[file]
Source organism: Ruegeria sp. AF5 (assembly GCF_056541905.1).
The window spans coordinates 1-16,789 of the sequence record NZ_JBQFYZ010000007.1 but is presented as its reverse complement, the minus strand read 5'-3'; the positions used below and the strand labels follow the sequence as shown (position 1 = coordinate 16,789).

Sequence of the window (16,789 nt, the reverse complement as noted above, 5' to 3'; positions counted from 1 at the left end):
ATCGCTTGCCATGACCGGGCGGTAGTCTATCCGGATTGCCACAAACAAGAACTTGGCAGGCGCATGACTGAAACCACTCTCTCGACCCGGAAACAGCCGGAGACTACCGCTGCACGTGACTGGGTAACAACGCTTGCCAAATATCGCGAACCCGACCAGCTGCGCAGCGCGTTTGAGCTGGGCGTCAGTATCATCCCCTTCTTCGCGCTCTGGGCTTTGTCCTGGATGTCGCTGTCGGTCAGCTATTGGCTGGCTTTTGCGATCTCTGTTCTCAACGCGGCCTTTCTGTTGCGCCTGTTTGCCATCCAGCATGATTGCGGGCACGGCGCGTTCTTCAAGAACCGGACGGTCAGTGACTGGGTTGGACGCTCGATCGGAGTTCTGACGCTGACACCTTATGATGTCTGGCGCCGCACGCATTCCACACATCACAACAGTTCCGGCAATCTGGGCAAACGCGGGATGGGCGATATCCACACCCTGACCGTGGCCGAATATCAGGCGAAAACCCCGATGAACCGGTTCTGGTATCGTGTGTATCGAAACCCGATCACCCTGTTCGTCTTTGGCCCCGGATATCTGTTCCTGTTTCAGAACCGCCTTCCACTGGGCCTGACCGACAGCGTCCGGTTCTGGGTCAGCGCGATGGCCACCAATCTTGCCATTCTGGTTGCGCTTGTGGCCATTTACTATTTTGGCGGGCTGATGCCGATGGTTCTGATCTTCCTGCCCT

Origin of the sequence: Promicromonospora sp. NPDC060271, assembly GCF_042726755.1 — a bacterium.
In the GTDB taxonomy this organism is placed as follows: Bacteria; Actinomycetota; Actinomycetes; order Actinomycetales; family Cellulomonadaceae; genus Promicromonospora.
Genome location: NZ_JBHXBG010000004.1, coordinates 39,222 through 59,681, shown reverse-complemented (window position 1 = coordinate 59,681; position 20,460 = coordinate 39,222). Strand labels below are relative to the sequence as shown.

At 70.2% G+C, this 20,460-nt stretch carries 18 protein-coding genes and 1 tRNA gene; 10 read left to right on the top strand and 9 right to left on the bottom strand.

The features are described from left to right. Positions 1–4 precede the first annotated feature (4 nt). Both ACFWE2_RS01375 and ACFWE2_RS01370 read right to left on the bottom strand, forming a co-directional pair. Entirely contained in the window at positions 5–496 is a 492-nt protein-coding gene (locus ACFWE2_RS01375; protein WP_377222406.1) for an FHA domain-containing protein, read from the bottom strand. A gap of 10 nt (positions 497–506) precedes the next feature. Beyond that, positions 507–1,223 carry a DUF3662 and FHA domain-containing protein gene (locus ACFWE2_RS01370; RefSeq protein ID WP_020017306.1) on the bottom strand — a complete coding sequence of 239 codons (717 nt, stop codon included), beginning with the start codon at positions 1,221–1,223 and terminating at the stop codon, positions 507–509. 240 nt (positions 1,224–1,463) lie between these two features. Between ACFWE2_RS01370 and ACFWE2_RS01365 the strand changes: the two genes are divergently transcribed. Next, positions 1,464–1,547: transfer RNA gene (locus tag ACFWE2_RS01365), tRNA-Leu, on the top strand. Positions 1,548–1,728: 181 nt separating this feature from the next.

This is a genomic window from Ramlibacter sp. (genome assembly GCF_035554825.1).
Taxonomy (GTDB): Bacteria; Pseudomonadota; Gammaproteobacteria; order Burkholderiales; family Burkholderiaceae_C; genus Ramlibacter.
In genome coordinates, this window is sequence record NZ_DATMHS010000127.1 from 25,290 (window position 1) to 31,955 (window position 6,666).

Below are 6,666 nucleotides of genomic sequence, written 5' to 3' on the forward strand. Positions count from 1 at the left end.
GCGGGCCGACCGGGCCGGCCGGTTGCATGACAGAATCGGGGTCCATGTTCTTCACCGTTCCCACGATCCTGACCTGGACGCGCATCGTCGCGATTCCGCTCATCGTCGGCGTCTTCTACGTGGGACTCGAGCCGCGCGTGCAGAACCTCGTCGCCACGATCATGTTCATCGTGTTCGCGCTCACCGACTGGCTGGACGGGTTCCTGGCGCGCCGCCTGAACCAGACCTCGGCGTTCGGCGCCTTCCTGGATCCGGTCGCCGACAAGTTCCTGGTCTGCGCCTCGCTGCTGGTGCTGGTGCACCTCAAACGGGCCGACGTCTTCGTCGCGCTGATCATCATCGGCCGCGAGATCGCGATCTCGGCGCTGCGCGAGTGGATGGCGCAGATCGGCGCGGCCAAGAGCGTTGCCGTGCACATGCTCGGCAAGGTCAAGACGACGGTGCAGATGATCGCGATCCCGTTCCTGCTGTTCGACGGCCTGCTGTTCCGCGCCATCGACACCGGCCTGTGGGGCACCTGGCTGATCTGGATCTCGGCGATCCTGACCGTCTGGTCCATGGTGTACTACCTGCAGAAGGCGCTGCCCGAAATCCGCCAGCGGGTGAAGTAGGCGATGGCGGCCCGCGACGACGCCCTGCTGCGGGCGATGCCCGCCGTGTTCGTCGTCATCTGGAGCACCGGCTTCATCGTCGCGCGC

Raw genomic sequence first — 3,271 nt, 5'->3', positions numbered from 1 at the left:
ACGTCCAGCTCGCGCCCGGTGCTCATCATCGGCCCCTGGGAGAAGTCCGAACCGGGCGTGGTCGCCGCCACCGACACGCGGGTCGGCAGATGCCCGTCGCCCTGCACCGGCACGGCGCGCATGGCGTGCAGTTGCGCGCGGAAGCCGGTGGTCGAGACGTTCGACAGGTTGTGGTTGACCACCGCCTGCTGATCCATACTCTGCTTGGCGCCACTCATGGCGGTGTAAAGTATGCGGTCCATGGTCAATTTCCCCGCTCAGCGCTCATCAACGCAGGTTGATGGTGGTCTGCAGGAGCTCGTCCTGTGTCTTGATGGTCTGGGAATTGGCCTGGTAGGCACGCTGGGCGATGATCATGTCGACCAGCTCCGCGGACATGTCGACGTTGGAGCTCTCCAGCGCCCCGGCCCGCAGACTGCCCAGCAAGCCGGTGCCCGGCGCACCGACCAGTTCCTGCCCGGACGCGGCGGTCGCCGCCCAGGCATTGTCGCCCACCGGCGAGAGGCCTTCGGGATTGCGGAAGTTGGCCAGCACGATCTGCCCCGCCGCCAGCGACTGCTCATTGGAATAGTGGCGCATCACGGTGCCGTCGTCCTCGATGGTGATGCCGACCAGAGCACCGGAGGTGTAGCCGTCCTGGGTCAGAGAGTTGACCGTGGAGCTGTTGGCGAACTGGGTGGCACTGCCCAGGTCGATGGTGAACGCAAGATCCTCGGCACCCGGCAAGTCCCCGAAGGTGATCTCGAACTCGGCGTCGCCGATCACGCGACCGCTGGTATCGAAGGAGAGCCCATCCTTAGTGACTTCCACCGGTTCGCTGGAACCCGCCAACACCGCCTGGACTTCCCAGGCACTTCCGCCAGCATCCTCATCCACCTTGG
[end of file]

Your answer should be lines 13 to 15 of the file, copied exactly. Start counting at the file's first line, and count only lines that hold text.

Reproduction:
Below are 6,666 nucleotides of genomic sequence, written 5' to 3' on the forward strand. Positions count from 1 at the left end.
GCGGGCCGACCGGGCCGGCCGGTTGCATGACAGAATCGGGGTCCATGTTCTTCACCGTTCCCACGATCCTGACCTGGACGCGCATCGTCGCGATTCCGCTCATCGTCGGCGTCTTCTACGTGGGACTCGAGCCGCGCGTGCAGAACCTCGTCGCCACGATCATGTTCATCGTGTTCGCGCTCACCGACTGGCTGGACGGGTTCCTGGCGCGCCGCCTGAACCAGACCTCGGCGTTCGGCGCCTTCCTGGATCCGGTCGCCGACAAGTTCCTGGTCTGCGCCTCGCTGCTGGTGCTGGTGCACCTCAAACGGGCCGACGTCTTCGTCGCGCTGATCATCATCGGCCGCGAGATCGCGATCTCGGCGCTGCGCGAGTGGATGGCGCAGATCGGCGCGGCCAAGAGCGTTGCCGTGCACATGCTCGGCAAGGTCAAGACGACGGTGCAGATGATCGCGATCCCGTTCCTGCTGTTCGACGGCCTGCTGTTCCGCGCCATCGACACCGGCCTGTGGGGCACCTGGCTGATCTGGATCTCGGCGATCCTGACCGTCTGGTCCATGGTGTACTACCTGCAGAAGGCGCTGCCCGAAATCCGCCAGCGGGTGAAGTAGGCGATGGCGGCCCGCGACGACGCCCTGCTGCGGGCGATGCCCGCCGTGTTCGTCGTCATCTGGAGCACCGGCTTCATCGTCGCGCGC

Raw genomic sequence first — 3,271 nt, 5'->3', positions numbered from 1 at the left: